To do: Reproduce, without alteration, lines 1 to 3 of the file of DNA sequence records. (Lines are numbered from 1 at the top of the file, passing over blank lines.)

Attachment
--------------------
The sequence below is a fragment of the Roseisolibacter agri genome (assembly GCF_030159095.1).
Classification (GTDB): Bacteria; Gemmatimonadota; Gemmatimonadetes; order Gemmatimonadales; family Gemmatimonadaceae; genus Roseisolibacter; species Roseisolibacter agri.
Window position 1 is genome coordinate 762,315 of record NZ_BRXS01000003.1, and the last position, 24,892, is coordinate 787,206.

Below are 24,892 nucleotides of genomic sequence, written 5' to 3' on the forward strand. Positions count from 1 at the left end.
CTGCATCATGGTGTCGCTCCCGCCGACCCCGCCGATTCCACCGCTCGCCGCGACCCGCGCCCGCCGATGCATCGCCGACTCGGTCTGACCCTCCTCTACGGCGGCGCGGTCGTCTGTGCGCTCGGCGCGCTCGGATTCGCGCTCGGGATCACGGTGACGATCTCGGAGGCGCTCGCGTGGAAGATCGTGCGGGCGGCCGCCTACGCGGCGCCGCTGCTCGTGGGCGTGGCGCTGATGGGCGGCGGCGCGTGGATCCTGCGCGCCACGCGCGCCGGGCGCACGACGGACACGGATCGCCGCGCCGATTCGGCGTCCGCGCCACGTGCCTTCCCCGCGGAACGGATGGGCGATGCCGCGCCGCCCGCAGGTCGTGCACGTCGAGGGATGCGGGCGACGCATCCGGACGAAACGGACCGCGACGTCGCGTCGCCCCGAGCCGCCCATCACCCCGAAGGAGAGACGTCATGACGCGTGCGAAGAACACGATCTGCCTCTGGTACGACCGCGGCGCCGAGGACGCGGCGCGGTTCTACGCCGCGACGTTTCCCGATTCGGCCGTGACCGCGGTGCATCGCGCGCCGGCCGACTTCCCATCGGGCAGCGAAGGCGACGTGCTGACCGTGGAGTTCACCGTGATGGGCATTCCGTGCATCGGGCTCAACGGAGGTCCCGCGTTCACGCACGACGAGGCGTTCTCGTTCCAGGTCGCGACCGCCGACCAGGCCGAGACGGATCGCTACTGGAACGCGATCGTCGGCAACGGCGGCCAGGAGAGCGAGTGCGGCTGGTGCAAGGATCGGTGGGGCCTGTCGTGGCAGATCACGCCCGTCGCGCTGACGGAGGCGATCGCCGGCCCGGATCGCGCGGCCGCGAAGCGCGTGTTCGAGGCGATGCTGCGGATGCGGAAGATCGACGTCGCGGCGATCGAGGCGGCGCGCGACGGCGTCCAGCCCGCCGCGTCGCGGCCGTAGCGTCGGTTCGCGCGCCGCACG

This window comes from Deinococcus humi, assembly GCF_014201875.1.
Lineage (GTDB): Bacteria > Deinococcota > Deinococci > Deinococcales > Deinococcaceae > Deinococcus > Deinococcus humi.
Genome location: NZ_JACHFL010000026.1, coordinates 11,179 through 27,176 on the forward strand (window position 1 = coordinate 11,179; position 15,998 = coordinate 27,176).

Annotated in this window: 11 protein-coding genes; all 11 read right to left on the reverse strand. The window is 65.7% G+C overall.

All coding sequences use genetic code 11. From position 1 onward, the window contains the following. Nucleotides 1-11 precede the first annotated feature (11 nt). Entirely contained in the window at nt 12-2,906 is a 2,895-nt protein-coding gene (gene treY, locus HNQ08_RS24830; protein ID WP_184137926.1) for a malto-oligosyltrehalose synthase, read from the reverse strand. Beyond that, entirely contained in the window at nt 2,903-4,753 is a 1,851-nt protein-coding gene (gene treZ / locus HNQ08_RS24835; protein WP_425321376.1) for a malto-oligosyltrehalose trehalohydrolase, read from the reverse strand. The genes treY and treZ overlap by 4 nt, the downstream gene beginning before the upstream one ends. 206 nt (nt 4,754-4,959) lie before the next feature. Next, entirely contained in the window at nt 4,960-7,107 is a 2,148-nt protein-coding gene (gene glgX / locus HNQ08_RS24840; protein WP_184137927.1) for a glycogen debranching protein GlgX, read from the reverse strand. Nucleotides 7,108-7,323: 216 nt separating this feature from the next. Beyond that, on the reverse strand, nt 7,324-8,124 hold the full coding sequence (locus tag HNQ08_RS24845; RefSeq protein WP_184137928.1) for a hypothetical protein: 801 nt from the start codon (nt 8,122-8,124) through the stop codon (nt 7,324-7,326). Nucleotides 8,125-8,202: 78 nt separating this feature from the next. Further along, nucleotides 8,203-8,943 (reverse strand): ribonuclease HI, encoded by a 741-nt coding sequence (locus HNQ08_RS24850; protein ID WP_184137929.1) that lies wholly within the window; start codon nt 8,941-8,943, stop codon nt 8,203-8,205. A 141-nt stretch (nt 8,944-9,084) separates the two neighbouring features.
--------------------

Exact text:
The sequence below is a fragment of the Roseisolibacter agri genome (assembly GCF_030159095.1).
Classification (GTDB): Bacteria; Gemmatimonadota; Gemmatimonadetes; order Gemmatimonadales; family Gemmatimonadaceae; genus Roseisolibacter; species Roseisolibacter agri.
Window position 1 is genome coordinate 762,315 of record NZ_BRXS01000003.1, and the last position, 24,892, is coordinate 787,206.